You then live in constant fear and dread that something is going to go wrong but you can’t identify a specific issue. You may notice yourself becoming more irritable and even forgetful. You may begin to worry excessively about routine things such as going outside, checking the mail box or even answering the phone. You may start noticing a decrease in productivity and even more impactful is the adverse effect it has on your relationships with family and friends. Your physical symptoms can include palpitations or sensation of heart racing; tremulousness and shortness of breath; feeling like you can’t take a deep breath; or just a general feeling of dread or impending doom. If this sounds like a horrible place to be, imagine it from the eyes of a child—reason number one to treat your anxiety first.

Who is at risk for developing anxiety disorder?

According to the National Institutes of Health, most forms of anxiety occur more in women compared to men. In fact, women are twice as likely as men to be afflicted with generalized anxiety disorder. This prevalence is not limited to adults but is seen in children as well. Several studies have shown that women respond more intensely to negative stimuli than men and this might make them more susceptible to mental conditions such as anxiety and depression. Neuroimaging show that an important emotional center in the brain, the amygdala, is activated more in women with negative emotions. This same center is more strongly activated in men with positive emotions.  Bottom line: Women pay more attention to negative emotions while men pay more attention to positive emotions.  This may suggest that parenting techniques that work for one child may produce anxiety in another.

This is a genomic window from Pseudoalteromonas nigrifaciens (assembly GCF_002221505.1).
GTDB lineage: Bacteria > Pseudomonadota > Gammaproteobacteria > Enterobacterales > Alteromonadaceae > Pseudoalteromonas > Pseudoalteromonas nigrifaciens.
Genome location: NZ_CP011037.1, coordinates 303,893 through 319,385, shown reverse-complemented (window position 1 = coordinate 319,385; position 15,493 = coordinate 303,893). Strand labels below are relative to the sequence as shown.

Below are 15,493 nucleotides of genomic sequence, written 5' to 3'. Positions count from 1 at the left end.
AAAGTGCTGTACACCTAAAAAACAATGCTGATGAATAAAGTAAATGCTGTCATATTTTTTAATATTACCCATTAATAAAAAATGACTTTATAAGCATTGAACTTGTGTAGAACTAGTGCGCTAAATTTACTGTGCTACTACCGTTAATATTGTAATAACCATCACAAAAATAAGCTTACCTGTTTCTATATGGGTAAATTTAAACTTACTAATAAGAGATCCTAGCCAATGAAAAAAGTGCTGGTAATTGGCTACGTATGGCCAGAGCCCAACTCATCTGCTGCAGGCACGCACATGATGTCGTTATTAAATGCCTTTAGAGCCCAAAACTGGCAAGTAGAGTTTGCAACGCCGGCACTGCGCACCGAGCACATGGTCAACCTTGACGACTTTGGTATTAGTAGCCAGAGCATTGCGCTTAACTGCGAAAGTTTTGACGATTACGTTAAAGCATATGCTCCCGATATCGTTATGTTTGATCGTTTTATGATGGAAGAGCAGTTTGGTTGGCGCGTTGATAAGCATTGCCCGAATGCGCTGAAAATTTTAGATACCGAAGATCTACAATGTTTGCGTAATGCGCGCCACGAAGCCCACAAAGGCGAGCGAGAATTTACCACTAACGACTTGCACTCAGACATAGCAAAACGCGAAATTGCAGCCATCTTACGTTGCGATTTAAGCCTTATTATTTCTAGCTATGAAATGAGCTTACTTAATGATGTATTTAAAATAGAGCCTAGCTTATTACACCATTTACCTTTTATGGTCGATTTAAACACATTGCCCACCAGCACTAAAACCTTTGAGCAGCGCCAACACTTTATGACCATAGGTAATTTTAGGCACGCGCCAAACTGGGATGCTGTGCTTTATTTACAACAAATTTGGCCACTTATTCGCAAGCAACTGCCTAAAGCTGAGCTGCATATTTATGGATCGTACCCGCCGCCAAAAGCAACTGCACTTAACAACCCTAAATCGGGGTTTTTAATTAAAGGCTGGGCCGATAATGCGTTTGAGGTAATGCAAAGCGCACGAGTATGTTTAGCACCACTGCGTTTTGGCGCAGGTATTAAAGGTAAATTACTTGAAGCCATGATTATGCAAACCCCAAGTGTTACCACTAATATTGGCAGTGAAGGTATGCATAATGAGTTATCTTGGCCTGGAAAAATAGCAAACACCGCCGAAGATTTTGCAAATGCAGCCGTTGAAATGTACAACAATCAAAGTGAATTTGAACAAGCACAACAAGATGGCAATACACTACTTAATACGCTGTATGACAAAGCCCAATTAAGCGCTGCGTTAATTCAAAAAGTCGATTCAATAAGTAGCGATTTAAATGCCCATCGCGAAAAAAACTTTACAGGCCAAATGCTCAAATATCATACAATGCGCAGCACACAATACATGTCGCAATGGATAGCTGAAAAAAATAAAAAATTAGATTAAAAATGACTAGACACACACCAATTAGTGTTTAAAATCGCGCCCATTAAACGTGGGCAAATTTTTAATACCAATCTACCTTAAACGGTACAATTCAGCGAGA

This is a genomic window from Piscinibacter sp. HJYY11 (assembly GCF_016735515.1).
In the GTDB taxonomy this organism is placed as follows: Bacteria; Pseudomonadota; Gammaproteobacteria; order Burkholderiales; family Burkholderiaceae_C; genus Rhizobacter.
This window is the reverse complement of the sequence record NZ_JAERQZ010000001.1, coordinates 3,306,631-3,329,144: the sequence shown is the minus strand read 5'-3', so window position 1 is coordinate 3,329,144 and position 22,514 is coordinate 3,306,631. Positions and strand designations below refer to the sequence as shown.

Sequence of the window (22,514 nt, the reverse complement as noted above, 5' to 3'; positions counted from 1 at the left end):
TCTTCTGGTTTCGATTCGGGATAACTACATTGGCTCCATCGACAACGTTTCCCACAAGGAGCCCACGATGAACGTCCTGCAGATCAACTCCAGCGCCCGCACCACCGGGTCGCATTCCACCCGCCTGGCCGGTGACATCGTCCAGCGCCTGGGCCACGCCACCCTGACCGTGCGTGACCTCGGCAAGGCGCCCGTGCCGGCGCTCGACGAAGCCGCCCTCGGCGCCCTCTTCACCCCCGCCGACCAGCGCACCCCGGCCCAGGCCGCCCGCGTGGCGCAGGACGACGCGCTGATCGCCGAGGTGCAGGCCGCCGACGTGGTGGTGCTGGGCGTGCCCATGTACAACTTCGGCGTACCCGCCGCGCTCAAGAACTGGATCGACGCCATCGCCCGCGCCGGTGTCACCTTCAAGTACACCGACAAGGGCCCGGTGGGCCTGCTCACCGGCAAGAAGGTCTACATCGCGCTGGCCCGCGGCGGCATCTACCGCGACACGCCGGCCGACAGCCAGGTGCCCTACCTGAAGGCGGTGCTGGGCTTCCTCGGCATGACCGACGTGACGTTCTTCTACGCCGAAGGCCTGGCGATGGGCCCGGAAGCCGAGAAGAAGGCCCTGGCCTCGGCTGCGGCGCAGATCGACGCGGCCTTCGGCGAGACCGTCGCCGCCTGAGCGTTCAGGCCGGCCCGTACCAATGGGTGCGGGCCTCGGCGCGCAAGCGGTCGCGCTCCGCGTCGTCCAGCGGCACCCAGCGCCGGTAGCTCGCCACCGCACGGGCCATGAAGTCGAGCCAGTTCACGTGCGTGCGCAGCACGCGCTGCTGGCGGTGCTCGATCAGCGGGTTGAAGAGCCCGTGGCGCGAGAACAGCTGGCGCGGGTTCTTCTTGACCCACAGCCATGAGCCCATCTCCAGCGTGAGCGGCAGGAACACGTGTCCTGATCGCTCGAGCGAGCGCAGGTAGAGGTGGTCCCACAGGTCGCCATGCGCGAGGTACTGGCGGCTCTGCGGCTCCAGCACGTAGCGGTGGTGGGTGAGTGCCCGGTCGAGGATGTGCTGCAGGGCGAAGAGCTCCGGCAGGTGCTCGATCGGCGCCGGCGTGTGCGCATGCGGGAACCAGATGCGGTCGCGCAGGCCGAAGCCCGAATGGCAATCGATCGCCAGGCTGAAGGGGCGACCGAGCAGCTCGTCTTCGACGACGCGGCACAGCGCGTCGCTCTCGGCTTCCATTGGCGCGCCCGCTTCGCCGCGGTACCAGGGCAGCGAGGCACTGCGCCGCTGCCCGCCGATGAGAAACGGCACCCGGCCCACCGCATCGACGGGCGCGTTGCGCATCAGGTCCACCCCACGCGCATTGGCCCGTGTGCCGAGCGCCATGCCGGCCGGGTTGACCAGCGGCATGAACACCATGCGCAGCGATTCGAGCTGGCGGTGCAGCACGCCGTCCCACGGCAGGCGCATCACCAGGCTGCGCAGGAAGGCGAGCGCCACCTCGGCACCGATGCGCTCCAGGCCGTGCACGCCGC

Children of parents who suffer from social anxiety disorder are at increased risk for developing anxiety themselves, according to John Hopkins Children’s Center. This prevalence has been noted in other studies as well and is often referred to as “trickle-down anxiety.” Researchers have identified certain parental behavioral patterns such as difficulty showing affection and a tendency to being hypercritical as having a significant impact on a child’s risk of developing anxiety.

We know that genetics plays a role as well but as with many conditions, it is the genetics plus environment that determines expression. Studies are now suggesting that even the prenatal environment is important. For example, consumption of high amounts of junk foods during pregnancy has been linked to an increased occurrence of anxiety and depression in children.  High maternal stress and anxiety during pregnancy is linked to increased risk of anxiety as an adult and increased risk of illness as an infant. So as we can see from all of the above the mental health of the parent is an important factor in the mental health of the child.

What are potential triggers for anxiety?

Many times we tend to think of anxiety or stress as being triggered by an external event such as work or our ability to meet certain expectations, an emotional or physical trauma or being exposed to a toxic environment that makes us feel unsafe in some way. Often, this is indeed the case, and part of treating your anxiety would involve identifying and addressing these issues in a safe environment.